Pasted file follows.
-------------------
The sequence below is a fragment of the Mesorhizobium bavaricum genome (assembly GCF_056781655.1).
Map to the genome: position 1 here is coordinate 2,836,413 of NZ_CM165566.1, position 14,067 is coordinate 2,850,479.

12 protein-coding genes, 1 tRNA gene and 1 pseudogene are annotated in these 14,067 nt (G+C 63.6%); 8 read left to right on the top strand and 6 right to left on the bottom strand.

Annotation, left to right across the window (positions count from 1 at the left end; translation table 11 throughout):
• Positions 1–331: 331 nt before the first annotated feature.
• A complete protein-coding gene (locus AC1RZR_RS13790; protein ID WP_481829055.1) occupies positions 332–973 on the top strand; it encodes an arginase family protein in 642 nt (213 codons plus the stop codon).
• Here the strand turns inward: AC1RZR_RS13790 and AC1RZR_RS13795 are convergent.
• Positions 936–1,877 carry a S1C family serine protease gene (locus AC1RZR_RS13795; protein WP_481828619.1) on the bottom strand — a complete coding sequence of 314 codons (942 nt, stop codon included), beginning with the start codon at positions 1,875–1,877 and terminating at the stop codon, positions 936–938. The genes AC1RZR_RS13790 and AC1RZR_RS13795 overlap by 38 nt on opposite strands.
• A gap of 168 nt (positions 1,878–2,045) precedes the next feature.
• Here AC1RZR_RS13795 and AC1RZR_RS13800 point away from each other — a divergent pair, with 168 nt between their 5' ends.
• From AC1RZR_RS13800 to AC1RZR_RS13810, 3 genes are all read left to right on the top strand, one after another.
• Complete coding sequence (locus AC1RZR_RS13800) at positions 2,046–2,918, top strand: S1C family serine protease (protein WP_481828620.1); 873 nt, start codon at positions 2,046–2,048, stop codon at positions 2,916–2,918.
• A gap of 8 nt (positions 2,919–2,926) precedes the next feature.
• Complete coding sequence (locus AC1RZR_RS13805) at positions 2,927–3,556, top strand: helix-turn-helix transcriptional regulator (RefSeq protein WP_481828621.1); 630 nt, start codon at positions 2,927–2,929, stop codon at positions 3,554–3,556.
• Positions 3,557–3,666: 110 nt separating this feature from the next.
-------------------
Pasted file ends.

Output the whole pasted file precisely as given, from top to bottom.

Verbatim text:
The sequence below is a fragment of the Mesorhizobium bavaricum genome (assembly GCF_056781655.1).
Map to the genome: position 1 here is coordinate 2,836,413 of NZ_CM165566.1, position 14,067 is coordinate 2,850,479.

12 protein-coding genes, 1 tRNA gene and 1 pseudogene are annotated in these 14,067 nt (G+C 63.6%); 8 read left to right on the top strand and 6 right to left on the bottom strand.

Annotation, left to right across the window (positions count from 1 at the left end; translation table 11 throughout):
• Positions 1–331: 331 nt before the first annotated feature.
• A complete protein-coding gene (locus AC1RZR_RS13790; protein ID WP_481829055.1) occupies positions 332–973 on the top strand; it encodes an arginase family protein in 642 nt (213 codons plus the stop codon).
• Here the strand turns inward: AC1RZR_RS13790 and AC1RZR_RS13795 are convergent.
• Positions 936–1,877 carry a S1C family serine protease gene (locus AC1RZR_RS13795; protein WP_481828619.1) on the bottom strand — a complete coding sequence of 314 codons (942 nt, stop codon included), beginning with the start codon at positions 1,875–1,877 and terminating at the stop codon, positions 936–938. The genes AC1RZR_RS13790 and AC1RZR_RS13795 overlap by 38 nt on opposite strands.
• A gap of 168 nt (positions 1,878–2,045) precedes the next feature.
• Here AC1RZR_RS13795 and AC1RZR_RS13800 point away from each other — a divergent pair, with 168 nt between their 5' ends.
• From AC1RZR_RS13800 to AC1RZR_RS13810, 3 genes are all read left to right on the top strand, one after another.
• Complete coding sequence (locus AC1RZR_RS13800) at positions 2,046–2,918, top strand: S1C family serine protease (protein WP_481828620.1); 873 nt, start codon at positions 2,046–2,048, stop codon at positions 2,916–2,918.
• A gap of 8 nt (positions 2,919–2,926) precedes the next feature.
• Complete coding sequence (locus AC1RZR_RS13805) at positions 2,927–3,556, top strand: helix-turn-helix transcriptional regulator (RefSeq protein WP_481828621.1); 630 nt, start codon at positions 2,927–2,929, stop codon at positions 3,554–3,556.
• Positions 3,557–3,666: 110 nt separating this feature from the next.